The Pentagon’s 5-year plan will significantly exceed current spending caps, according to a new analysis by the Congressional Budget Office (CBO).
The spending caps were established by the 2011 Budget Control Act. In making its projections, the CBO used some assumptions that it considers more realistic than those used by the military.
The military’s spending request for this fiscal year is within the legal cap. But CBO says the Pentagon plan would exceed the caps by a total of $308 billion over the next seven years, after adjusting for inflation.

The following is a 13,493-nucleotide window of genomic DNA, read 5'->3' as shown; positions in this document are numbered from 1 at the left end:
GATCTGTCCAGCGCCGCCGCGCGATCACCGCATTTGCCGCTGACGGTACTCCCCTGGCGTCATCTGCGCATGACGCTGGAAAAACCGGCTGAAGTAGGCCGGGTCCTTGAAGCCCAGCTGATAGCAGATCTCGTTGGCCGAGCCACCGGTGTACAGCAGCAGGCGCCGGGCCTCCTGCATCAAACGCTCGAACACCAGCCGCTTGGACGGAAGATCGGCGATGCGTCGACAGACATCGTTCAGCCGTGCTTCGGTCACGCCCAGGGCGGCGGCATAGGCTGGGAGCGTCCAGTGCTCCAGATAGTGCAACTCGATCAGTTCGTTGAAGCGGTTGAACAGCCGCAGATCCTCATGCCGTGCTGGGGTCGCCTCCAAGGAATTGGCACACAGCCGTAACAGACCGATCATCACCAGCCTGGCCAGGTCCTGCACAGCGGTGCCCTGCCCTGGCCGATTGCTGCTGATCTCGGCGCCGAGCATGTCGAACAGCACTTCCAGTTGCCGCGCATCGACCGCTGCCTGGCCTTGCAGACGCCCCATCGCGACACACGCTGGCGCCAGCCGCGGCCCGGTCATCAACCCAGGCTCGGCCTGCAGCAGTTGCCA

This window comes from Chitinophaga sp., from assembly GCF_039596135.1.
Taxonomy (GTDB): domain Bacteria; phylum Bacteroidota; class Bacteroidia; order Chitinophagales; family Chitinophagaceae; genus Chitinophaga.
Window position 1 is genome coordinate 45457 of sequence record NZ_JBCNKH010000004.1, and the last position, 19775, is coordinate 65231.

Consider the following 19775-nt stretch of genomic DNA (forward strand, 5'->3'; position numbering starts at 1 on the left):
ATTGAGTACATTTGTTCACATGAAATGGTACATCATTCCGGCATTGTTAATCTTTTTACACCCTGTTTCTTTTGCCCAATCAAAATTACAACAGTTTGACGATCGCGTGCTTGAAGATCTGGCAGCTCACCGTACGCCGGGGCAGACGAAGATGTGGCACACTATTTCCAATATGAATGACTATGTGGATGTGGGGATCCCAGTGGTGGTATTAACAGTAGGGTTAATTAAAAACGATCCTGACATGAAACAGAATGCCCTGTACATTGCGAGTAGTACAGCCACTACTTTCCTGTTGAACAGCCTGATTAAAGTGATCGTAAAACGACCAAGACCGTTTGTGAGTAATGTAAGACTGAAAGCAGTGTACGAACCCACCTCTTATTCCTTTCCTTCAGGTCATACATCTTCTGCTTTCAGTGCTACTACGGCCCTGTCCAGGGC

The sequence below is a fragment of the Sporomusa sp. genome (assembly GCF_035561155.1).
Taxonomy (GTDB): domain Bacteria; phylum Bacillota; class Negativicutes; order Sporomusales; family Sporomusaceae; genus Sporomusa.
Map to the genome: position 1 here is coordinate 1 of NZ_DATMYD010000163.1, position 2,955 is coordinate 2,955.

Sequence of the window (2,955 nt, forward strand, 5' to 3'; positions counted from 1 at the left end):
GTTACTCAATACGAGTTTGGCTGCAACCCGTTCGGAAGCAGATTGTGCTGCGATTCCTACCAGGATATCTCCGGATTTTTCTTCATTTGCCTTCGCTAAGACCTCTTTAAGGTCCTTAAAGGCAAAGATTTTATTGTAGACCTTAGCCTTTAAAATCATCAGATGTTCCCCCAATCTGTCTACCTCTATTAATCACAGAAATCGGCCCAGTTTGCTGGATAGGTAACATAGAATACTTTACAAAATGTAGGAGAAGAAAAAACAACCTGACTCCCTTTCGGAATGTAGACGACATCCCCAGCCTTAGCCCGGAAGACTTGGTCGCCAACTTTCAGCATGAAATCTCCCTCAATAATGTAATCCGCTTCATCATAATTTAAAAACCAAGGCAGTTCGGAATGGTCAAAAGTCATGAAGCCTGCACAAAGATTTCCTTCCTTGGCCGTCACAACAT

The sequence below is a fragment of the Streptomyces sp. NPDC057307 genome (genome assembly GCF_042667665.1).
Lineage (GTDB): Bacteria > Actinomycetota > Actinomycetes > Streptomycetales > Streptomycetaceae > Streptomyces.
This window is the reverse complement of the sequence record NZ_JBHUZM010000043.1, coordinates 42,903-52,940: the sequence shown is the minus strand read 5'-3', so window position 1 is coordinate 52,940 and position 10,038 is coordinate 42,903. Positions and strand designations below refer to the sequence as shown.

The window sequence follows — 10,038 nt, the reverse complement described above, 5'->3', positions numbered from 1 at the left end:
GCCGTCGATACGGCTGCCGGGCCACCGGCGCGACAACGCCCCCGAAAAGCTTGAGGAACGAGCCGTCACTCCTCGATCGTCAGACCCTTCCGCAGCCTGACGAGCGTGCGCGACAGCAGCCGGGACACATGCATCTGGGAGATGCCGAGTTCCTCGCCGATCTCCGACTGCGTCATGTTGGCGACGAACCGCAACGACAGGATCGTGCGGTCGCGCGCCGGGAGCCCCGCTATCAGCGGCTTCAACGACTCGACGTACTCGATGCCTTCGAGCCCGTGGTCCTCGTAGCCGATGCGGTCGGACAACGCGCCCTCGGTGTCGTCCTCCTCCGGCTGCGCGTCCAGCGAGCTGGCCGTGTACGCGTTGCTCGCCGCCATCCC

The excess spending could be even greater if scheduled decreases in the active-duty force do not take place — a possibility that military leaders have recently raised.
Their 5-year plan includes requiring working-age military retirees and families of active-duty service members to pay more of their health costs. It also would slow the growth of military pay. Many lawmakers, though, have opposed such changes in the past.
Some lawmakers, including Republican leaders, have said they want to increase military expenditures beyond the caps. But it remains unclear how they would do this without increasing the deficit. In addition, if the defense caps are raised this would inevitably lead to demands that caps on non-defense spending also be raised.
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